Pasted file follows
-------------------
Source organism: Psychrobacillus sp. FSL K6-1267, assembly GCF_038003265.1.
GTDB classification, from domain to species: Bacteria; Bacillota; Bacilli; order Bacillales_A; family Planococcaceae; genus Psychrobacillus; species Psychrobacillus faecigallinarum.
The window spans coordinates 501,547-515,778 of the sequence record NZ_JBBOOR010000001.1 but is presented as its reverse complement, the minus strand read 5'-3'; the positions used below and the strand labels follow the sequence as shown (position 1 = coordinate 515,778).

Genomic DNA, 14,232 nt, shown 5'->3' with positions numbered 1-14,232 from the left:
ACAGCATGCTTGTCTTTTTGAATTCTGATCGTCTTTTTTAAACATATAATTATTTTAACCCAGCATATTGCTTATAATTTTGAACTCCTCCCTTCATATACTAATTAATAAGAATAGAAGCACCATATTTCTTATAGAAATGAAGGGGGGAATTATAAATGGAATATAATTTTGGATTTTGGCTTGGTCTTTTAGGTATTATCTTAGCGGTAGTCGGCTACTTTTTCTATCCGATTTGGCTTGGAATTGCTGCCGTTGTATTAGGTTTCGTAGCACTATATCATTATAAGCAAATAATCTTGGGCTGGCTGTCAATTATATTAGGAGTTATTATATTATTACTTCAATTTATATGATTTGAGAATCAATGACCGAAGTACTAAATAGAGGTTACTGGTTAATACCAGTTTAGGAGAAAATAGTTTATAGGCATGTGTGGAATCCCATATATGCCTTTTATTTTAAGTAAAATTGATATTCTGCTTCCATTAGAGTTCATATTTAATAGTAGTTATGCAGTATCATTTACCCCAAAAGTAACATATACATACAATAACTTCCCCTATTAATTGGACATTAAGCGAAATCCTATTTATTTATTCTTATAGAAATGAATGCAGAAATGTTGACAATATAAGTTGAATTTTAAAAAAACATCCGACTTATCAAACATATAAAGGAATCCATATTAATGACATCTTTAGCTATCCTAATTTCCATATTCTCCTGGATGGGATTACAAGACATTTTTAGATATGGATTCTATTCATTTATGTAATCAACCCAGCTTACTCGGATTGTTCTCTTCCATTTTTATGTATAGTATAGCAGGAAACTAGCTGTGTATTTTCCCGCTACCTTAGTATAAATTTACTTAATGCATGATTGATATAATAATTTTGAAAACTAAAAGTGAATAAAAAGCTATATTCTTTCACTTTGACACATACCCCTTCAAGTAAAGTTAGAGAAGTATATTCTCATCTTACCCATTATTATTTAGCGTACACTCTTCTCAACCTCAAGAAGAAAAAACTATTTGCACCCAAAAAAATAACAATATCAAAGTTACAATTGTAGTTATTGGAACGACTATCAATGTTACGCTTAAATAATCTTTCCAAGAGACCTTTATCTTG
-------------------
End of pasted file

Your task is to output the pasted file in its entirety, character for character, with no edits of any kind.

Source organism: Psychrobacillus sp. FSL K6-1267, assembly GCF_038003265.1.
GTDB classification, from domain to species: Bacteria; Bacillota; Bacilli; order Bacillales_A; family Planococcaceae; genus Psychrobacillus; species Psychrobacillus faecigallinarum.
The window spans coordinates 501,547-515,778 of the sequence record NZ_JBBOOR010000001.1 but is presented as its reverse complement, the minus strand read 5'-3'; the positions used below and the strand labels follow the sequence as shown (position 1 = coordinate 515,778).

Genomic DNA, 14,232 nt, shown 5'->3' with positions numbered 1-14,232 from the left:
ACAGCATGCTTGTCTTTTTGAATTCTGATCGTCTTTTTTAAACATATAATTATTTTAACCCAGCATATTGCTTATAATTTTGAACTCCTCCCTTCATATACTAATTAATAAGAATAGAAGCACCATATTTCTTATAGAAATGAAGGGGGGAATTATAAATGGAATATAATTTTGGATTTTGGCTTGGTCTTTTAGGTATTATCTTAGCGGTAGTCGGCTACTTTTTCTATCCGATTTGGCTTGGAATTGCTGCCGTTGTATTAGGTTTCGTAGCACTATATCATTATAAGCAAATAATCTTGGGCTGGCTGTCAATTATATTAGGAGTTATTATATTATTACTTCAATTTATATGATTTGAGAATCAATGACCGAAGTACTAAATAGAGGTTACTGGTTAATACCAGTTTAGGAGAAAATAGTTTATAGGCATGTGTGGAATCCCATATATGCCTTTTATTTTAAGTAAAATTGATATTCTGCTTCCATTAGAGTTCATATTTAATAGTAGTTATGCAGTATCATTTACCCCAAAAGTAACATATACATACAATAACTTCCCCTATTAATTGGACATTAAGCGAAATCCTATTTATTTATTCTTATAGAAATGAATGCAGAAATGTTGACAATATAAGTTGAATTTTAAAAAAACATCCGACTTATCAAACATATAAAGGAATCCATATTAATGACATCTTTAGCTATCCTAATTTCCATATTCTCCTGGATGGGATTACAAGACATTTTTAGATATGGATTCTATTCATTTATGTAATCAACCCAGCTTACTCGGATTGTTCTCTTCCATTTTTATGTATAGTATAGCAGGAAACTAGCTGTGTATTTTCCCGCTACCTTAGTATAAATTTACTTAATGCATGATTGATATAATAATTTTGAAAACTAAAAGTGAATAAAAAGCTATATTCTTTCACTTTGACACATACCCCTTCAAGTAAAGTTAGAGAAGTATATTCTCATCTTACCCATTATTATTTAGCGTACACTCTTCTCAACCTCAAGAAGAAAAAACTATTTGCACCCAAAAAAATAACAATATCAAAGTTACAATTGTAGTTATTGGAACGACTATCAATGTTACGCTTAAATAATCTTTCCAAGAGACCTTTATCTTG